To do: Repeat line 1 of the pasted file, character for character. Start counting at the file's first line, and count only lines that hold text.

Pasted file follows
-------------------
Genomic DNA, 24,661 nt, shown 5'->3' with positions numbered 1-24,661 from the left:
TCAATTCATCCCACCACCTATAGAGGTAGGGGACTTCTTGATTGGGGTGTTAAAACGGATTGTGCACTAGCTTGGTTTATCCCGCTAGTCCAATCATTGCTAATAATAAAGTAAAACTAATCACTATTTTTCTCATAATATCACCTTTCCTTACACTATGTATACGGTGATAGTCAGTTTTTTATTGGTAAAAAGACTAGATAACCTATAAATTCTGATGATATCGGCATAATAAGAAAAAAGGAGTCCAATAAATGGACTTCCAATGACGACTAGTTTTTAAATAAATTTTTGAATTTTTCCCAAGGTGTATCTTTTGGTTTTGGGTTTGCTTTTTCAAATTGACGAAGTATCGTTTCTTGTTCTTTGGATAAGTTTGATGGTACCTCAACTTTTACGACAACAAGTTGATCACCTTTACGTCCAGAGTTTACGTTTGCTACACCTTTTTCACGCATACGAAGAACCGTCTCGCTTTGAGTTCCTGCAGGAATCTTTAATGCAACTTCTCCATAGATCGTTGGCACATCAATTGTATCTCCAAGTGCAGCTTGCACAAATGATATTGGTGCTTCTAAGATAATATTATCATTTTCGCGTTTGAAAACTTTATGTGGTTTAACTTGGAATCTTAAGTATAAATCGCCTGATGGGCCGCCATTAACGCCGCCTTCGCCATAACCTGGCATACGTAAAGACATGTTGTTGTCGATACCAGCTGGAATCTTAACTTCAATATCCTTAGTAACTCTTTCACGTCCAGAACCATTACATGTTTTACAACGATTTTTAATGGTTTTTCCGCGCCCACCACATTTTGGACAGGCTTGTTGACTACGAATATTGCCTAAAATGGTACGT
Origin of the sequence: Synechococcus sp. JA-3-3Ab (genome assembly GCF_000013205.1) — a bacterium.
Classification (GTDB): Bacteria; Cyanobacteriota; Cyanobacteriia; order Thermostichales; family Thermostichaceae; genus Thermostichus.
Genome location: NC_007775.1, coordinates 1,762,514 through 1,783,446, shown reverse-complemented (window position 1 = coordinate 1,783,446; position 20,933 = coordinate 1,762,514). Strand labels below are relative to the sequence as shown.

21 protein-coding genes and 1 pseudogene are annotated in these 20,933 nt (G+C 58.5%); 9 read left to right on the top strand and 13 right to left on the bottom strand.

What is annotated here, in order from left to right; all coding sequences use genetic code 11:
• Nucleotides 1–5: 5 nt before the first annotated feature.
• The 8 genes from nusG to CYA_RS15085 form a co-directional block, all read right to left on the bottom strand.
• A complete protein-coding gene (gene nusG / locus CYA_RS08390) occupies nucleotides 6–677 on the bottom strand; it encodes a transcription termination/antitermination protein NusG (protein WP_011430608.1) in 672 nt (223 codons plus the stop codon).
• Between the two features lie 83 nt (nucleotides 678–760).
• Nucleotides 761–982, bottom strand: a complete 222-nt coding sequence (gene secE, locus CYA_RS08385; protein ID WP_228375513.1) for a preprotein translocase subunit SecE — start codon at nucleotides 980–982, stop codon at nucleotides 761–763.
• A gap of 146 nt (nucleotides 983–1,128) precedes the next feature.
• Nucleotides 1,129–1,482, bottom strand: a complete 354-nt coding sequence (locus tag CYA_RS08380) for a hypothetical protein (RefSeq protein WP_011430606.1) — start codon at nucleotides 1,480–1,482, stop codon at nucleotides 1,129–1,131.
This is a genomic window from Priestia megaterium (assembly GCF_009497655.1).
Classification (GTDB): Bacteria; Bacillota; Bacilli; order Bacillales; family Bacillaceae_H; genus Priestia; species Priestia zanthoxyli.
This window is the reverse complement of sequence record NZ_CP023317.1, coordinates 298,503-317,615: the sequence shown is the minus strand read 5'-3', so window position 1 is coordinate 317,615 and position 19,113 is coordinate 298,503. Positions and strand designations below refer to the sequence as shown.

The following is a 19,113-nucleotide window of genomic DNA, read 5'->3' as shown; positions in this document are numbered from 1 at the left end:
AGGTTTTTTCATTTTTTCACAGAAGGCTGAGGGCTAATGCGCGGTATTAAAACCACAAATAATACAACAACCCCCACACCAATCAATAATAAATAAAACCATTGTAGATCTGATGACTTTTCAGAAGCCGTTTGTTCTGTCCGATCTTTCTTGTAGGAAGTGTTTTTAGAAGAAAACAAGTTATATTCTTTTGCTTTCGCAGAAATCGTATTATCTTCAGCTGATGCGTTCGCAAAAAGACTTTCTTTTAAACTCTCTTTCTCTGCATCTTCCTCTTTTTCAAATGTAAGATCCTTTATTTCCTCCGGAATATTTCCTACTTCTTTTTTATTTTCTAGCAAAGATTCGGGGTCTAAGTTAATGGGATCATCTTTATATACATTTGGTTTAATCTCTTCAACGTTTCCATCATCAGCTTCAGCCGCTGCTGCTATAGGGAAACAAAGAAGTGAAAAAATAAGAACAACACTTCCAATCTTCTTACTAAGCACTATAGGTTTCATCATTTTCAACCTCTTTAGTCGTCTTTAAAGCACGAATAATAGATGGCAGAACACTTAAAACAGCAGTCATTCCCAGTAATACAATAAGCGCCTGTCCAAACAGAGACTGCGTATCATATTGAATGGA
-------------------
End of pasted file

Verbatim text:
Genomic DNA, 24,661 nt, shown 5'->3' with positions numbered 1-24,661 from the left: